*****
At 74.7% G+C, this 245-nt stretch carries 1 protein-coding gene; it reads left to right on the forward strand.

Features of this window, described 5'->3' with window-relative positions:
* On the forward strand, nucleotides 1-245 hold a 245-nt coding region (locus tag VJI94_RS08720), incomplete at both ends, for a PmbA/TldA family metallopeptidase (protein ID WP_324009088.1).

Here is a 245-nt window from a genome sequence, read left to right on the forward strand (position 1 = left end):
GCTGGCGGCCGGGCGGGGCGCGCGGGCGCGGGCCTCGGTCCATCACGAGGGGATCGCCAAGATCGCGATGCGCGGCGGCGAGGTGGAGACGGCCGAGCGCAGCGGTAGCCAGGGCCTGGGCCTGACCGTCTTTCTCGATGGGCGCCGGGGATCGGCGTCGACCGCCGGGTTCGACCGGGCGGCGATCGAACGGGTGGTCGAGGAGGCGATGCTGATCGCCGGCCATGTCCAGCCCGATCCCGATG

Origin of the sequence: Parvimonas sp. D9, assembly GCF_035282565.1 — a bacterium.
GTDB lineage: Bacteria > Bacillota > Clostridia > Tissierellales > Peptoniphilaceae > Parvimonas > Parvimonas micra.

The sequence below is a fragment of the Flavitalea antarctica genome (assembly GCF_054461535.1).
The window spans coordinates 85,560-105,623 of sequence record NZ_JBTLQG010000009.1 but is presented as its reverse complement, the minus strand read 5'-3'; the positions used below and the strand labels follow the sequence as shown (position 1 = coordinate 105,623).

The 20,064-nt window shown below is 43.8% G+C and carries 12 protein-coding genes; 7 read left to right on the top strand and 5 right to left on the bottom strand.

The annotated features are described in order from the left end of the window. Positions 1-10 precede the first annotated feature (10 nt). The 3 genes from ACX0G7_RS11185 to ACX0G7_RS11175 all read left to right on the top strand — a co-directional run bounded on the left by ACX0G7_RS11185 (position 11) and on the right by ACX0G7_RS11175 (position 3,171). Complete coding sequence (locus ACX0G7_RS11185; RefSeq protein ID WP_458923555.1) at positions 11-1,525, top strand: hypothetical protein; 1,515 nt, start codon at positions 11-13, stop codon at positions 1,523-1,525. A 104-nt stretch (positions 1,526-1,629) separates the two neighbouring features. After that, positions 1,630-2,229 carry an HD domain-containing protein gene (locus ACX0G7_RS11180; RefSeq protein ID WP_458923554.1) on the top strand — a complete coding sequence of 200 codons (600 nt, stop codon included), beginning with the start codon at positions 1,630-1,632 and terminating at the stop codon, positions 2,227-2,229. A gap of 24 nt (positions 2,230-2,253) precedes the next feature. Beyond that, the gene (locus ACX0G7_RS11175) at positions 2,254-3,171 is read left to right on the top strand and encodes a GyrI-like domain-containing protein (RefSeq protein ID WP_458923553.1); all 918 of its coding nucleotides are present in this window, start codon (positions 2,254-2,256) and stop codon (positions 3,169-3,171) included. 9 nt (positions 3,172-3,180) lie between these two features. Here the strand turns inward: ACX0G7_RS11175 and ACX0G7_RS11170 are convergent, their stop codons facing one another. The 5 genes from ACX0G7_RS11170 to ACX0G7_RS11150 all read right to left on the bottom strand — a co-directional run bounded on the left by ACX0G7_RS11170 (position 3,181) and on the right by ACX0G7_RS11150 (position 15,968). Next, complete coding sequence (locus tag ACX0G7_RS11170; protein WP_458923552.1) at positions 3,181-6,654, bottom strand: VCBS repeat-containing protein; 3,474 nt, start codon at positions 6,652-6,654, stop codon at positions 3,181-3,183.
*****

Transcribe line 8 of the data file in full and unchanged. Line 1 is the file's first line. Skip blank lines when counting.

The sequence below is a fragment of the Flavitalea antarctica genome (assembly GCF_054461535.1).